Are you one of the missing 2 million?
Date of birth important
· Were you born in the UK between 1st September 2002 and 2nd January 2011?
· If not, do you know anybody who was?
Why are these dates important?
· Back in September 2002, the Government wanted to encourage people to save from an early age so they created the Child Trust Fund (CTF) account.
What is the history behind the CTF?
· It was available to all children born in the UK whose parents were awarded child benefit.
· The government, to get things moving, in the child’s first year, contributed £250 into the account. At the age of 7, the Government topped up the CTF by a further £250.
· In the case of a child born into a low-income family the Government paid in £500 on each occasion.
· Approximately 4.5 million CTFs were set up by parents and guardians and around 1.8 million were created automatically by the UK tax authorities at the time because parents had failed to do so or the child was in local authority care.
What is the CTF?
· Any income or gains arising within the account is completely tax free.
· Parents, family members and friends can top up the CTF each year up to a maximum amount (£9000 for the 2021/22 tax year).
· Although the child can take control of the CTF at the age of 16, they cannot access it until the age of 18.
What is the big concern about the CTF?
· Since September 2020 around 825,000 children have reached the age of 18. An average of 55,000 per month will continue to reach that age going forward.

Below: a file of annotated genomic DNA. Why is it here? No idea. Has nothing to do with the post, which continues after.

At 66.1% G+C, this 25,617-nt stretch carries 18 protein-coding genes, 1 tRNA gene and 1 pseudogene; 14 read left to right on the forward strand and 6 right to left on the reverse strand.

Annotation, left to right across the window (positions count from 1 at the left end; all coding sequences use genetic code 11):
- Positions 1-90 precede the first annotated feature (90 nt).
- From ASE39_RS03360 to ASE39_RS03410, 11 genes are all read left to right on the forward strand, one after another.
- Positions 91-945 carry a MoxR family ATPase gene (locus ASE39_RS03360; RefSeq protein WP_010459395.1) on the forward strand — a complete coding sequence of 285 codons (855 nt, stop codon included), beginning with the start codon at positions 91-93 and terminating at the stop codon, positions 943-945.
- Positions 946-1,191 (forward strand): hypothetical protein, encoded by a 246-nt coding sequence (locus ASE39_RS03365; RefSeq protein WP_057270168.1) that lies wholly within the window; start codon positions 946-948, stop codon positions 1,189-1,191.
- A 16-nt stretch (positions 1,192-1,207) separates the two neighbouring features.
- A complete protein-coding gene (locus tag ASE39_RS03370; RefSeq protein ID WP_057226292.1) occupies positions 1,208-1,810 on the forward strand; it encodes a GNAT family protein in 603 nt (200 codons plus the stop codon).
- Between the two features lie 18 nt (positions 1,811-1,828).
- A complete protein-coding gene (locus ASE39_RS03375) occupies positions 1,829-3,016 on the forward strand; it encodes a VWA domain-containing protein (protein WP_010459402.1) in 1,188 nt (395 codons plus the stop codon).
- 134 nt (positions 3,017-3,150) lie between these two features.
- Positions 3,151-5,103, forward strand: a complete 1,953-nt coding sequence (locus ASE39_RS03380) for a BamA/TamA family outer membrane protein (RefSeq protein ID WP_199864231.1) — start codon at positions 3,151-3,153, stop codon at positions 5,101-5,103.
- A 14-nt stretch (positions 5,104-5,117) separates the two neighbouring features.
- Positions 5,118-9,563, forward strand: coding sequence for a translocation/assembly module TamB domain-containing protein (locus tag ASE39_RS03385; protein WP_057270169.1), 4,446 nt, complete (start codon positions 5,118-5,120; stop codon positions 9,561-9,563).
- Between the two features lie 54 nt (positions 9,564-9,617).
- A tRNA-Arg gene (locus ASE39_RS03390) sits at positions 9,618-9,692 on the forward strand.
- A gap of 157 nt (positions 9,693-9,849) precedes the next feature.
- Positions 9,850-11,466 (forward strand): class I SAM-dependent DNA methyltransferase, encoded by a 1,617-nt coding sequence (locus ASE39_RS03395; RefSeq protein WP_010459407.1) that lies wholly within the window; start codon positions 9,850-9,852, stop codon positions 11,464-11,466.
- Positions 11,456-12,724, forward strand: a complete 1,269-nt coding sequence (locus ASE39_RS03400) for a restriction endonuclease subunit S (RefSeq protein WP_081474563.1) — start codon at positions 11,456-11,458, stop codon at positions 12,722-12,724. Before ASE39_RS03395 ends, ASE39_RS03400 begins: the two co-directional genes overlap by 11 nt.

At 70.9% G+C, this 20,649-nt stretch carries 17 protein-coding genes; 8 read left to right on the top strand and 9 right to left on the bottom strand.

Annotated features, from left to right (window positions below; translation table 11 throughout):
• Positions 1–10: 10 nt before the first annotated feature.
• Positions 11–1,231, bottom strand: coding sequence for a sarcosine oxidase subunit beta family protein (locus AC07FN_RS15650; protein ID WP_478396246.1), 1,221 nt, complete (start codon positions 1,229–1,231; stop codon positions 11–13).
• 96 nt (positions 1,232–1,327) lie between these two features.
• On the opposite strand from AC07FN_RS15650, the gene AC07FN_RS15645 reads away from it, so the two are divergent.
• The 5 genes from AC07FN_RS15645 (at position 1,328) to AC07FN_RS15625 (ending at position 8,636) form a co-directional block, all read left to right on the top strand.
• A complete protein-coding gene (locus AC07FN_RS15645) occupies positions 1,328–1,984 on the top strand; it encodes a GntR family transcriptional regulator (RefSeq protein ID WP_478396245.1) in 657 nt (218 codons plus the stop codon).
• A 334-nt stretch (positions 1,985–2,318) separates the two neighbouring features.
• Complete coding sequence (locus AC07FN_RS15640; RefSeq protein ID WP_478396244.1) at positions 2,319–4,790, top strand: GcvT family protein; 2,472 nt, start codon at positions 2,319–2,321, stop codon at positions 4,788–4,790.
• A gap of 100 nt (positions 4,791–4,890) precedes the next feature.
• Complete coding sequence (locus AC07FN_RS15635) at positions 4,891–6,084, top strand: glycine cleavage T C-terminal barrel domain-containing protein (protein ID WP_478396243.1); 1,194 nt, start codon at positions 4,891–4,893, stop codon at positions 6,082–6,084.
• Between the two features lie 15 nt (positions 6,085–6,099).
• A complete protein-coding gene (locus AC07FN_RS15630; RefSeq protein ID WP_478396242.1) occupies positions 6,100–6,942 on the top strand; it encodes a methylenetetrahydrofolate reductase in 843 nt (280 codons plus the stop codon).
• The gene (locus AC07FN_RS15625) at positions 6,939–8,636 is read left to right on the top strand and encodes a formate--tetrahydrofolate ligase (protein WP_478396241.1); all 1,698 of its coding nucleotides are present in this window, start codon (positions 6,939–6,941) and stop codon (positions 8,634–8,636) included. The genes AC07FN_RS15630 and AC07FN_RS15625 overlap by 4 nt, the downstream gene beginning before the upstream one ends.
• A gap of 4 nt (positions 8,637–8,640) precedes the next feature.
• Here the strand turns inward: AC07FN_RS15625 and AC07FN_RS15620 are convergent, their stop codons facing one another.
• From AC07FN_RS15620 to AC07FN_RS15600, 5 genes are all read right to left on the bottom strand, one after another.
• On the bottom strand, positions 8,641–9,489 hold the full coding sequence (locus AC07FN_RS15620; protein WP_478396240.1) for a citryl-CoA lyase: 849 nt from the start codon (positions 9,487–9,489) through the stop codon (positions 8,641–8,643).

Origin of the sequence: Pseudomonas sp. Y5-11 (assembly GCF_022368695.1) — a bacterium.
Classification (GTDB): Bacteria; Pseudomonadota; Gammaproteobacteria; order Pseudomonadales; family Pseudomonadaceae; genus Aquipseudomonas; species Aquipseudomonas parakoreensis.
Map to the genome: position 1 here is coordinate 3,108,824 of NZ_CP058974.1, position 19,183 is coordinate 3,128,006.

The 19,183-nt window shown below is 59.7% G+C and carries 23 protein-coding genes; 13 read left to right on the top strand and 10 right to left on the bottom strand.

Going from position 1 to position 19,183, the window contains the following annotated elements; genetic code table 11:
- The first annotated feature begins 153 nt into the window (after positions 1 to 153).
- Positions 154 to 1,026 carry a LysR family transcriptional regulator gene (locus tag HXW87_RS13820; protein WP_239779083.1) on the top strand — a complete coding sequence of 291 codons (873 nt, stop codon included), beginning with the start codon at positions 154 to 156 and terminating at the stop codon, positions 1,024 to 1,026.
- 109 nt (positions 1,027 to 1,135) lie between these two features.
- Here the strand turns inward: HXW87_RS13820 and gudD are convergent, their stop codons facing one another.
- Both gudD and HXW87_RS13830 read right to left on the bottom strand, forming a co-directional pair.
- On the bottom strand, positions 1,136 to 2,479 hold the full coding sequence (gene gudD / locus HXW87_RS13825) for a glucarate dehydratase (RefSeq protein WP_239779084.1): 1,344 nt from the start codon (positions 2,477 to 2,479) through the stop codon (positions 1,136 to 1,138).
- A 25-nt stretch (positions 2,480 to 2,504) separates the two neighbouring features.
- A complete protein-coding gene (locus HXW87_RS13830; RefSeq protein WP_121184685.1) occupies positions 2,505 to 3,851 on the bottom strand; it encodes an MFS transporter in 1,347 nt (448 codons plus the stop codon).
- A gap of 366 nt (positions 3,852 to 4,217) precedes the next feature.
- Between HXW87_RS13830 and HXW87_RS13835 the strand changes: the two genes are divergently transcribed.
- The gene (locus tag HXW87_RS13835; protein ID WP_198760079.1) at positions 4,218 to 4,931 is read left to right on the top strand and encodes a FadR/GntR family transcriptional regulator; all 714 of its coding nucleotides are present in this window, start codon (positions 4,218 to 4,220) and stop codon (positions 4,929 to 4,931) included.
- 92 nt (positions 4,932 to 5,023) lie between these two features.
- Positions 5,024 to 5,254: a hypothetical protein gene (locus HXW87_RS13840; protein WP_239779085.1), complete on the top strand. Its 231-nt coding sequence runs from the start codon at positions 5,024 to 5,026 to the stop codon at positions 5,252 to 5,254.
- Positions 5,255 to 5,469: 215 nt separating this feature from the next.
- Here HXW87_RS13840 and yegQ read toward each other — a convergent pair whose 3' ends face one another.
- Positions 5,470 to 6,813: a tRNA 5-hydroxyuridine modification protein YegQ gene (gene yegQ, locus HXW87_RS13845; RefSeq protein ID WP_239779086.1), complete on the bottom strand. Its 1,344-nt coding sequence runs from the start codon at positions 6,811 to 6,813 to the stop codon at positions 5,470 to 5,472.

· It is believed that around 2 million eligible young people are unaware of the existence of their CTF account.
· If the CTF provider (usually a bank or building society) does not hear from the 18 year old then they will transfer the monies into a ‘protected’ tax free account until they do so.
· Even if no additional contributions were added to the CTF over the years, the educated view is that it might be worth around £1,500 or more now.
How do I find out about my CTF?
· If you are unsure about whether or not you have a CTF you should first ask a parent or guardian if they remember setting one up.
· Once you know who the CTF provider is, you should contact them directly – and either request to withdraw the money or transfer the funds into an adult ISA or other savings account.
· If you don’t know who the CTF provider is you can ask HM Revenue and Customs (HMRC) where the account was originally opened by either:
a) Filling in a form online - you’ll need to create a Government Gateway user ID and password if you do not have one
b) Requesting the details by post –
Charities, Savings and International 1
· If you was in local authority care then you should contact The Share Foundation charity who oversee these CTFs.